prOl,;ded to Foster and the fraud unit.
Memory AttentJon Focus
Spallal Problem Fluid
In the end, dozens of employees
were let go and six branches were shut unscathed.
down. But Foster worried some of the worst actors had escaped suspected, she says, that something
wasn't right with Countrywide's
and that it was going to be rough going for her as she and her team dug into the methods used by Countrywide's sales machine.
Winner: Best Blogging, Best Podcast
Language Visual Perceptloil
By early 2008, she claims, command
that many in Countrywide's -
chain of outing
were working to cOler up masslve fraud within the company and then firing TAKE ACTION whistleblowers
who tried to
report forgery and other misconduct. People who
A DAILY ONLINE MAGAZINE OFJEWIS~ NEWS,IDEAS, AND CULTURE
spoke up, she says, were "taken out:
By the fall of 2008, she was out of a job too. Countrywide's
Facebook sodal plugin
new owner, Corp., told
Start an Online
Bank of America
her it was firing her for "unprofessional
conduct." Top 10 Best Momenls GOP Debate • Keeping Health Systems Accountable: A Critical Component of the Every Woman, Every Child Campaign RH RealilyCheck It isn't the Reverend Wright Scandal (Yet): Herman Cain's "Liberal" Black Church Problem Chauncey DeVega Grand Canyon State: Grijalva Endorses Wenona's Historic Race Against Tea Party Congressman in Arizona jeffbiggers From the katie hal per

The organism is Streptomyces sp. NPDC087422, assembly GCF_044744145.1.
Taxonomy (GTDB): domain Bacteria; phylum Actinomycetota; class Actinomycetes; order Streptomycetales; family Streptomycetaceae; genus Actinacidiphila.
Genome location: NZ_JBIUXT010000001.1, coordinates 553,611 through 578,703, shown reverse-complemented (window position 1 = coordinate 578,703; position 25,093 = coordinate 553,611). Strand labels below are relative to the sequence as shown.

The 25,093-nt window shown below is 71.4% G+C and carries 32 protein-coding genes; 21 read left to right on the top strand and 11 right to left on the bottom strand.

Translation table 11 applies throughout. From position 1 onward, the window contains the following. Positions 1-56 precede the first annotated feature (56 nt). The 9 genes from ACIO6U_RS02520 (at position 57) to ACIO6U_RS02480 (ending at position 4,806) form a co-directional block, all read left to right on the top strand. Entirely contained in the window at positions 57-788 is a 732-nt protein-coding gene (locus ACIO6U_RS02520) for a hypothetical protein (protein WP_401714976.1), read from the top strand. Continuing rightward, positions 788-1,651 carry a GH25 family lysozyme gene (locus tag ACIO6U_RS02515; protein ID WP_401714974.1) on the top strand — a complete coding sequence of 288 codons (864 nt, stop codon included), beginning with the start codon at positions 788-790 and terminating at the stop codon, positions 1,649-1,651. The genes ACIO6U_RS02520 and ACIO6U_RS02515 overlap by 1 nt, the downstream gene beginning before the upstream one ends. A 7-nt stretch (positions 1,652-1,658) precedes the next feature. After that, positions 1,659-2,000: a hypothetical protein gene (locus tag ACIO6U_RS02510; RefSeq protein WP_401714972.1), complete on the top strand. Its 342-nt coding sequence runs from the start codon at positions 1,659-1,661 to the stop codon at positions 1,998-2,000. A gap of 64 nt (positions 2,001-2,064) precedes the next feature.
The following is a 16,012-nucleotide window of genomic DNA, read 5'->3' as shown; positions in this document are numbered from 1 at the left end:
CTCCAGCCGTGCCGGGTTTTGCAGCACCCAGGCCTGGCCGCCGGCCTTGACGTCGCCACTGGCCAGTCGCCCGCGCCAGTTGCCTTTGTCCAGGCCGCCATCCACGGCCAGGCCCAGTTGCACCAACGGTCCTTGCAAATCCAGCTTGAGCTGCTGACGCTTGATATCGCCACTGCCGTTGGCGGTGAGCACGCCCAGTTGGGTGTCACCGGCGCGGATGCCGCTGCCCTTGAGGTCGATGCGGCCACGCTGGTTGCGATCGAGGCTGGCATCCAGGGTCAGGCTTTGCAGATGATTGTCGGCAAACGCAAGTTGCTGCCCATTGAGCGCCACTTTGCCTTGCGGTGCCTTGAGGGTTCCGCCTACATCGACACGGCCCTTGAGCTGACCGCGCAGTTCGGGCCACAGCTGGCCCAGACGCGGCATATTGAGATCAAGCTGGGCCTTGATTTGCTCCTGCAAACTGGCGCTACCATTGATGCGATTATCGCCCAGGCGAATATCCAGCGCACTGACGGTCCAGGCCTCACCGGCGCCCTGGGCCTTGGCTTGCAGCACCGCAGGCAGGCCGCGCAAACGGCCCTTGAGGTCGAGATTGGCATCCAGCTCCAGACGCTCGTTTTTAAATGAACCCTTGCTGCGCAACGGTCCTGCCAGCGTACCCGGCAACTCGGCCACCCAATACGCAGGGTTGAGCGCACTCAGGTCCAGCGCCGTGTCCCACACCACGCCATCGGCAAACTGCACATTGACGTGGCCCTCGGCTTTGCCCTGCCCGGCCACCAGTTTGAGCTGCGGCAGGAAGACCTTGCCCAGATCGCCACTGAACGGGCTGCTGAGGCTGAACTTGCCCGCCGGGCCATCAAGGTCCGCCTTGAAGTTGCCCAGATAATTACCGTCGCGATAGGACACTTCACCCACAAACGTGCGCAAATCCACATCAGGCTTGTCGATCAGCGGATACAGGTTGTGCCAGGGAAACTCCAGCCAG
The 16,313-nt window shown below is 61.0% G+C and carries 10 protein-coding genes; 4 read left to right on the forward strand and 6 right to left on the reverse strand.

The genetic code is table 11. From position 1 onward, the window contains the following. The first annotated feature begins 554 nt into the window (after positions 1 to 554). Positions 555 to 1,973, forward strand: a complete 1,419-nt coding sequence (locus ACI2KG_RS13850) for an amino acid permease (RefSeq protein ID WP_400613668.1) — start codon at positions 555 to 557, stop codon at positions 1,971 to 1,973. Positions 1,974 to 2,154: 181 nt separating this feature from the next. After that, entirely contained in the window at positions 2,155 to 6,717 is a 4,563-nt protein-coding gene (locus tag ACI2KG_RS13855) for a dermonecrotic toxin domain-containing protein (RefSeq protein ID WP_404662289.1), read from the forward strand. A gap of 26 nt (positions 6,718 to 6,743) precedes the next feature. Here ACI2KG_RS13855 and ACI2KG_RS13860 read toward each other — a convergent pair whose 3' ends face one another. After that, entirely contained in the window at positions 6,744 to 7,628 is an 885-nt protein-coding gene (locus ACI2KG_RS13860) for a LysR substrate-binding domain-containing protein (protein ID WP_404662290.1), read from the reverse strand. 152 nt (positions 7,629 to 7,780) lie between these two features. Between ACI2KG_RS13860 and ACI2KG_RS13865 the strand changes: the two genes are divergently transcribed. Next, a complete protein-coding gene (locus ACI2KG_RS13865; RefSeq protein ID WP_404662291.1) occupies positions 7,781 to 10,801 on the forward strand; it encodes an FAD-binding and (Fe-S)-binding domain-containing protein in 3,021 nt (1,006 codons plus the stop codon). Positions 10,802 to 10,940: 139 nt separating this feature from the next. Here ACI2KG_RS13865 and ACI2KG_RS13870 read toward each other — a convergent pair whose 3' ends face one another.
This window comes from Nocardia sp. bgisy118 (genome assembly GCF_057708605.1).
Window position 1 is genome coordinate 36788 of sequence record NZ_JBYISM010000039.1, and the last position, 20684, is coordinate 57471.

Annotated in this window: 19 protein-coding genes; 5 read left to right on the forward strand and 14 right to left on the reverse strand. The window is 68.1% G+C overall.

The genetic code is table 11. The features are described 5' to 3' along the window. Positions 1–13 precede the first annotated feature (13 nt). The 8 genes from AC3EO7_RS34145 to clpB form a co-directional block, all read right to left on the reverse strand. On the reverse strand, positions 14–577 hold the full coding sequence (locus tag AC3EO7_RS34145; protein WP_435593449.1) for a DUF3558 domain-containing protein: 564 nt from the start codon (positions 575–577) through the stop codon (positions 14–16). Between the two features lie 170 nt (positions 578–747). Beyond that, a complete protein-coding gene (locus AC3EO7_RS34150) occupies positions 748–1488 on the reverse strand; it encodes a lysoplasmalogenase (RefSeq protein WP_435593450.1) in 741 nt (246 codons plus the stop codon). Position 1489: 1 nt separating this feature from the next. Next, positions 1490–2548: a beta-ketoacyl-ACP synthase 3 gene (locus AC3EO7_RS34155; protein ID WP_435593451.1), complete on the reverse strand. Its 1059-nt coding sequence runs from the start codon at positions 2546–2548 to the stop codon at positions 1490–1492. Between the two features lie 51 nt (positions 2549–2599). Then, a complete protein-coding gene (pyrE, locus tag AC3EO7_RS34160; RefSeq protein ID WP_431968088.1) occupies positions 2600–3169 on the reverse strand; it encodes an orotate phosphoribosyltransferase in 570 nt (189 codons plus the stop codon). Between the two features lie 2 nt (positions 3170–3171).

Foster began a three-year other employees Department for exposing reinstate
baltle to clear her name and establish
that she and
had been punished for doing the right thing. Last week, the U.S. had illegally fired her as payback
of Labor ruled that Bank of America fraud and retaliation
H ordered the bank to
her and pay her some $930,000.
Bank of America
and stands behind its decision of her decision to keep fighting.
her. Foster sees the ruling as a vindication
"I don't let people bully me, intimidate News during a series of inte"';ews.
me and coerce me," Foster told iWatch
"And it's just not right that people don't know
/II .... ~ _.
what happened here and how it happened."
This is the story of Eileen Foster's what was once the nation's former Countrywide corruption America fight against the nation's largest bank and
.. . ~ .. .
An Open Leiter to the 2012
Republican Also-Rans karlfrisch The Message and Strategy That Needed by Occupy Wall Street Is
If You Eat, You Better
Occupy Wall Street largest mortgage lender. It is also the story of other
workers who claim they, too, fought against a culture of fraudsters, abused borrowers and helped land Bank of
Amid Crackdown on
that protected in a quagmire
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of legal and financial
records and in inte"';ews executiles
30 former employees fraud. The and other tactics
charge that Countrywide misconduct,
they say, included falsified income documentation into bad mortgages.
Shows Most Americans
that helped steer borrowers
Eighteen of these ex ... mployees, fired for questioning other company
Foster, claim they were demoted personnel executlses
GOP Debate: Romney Cain Given Perry Pass on and
fraud. They say sales managers,
officials used intimidation
and firings to silence whistleblowers.
A former loan-underwriting Countrywide retaliated
manager in northern California,
her after she sent an email to the company's lending practices.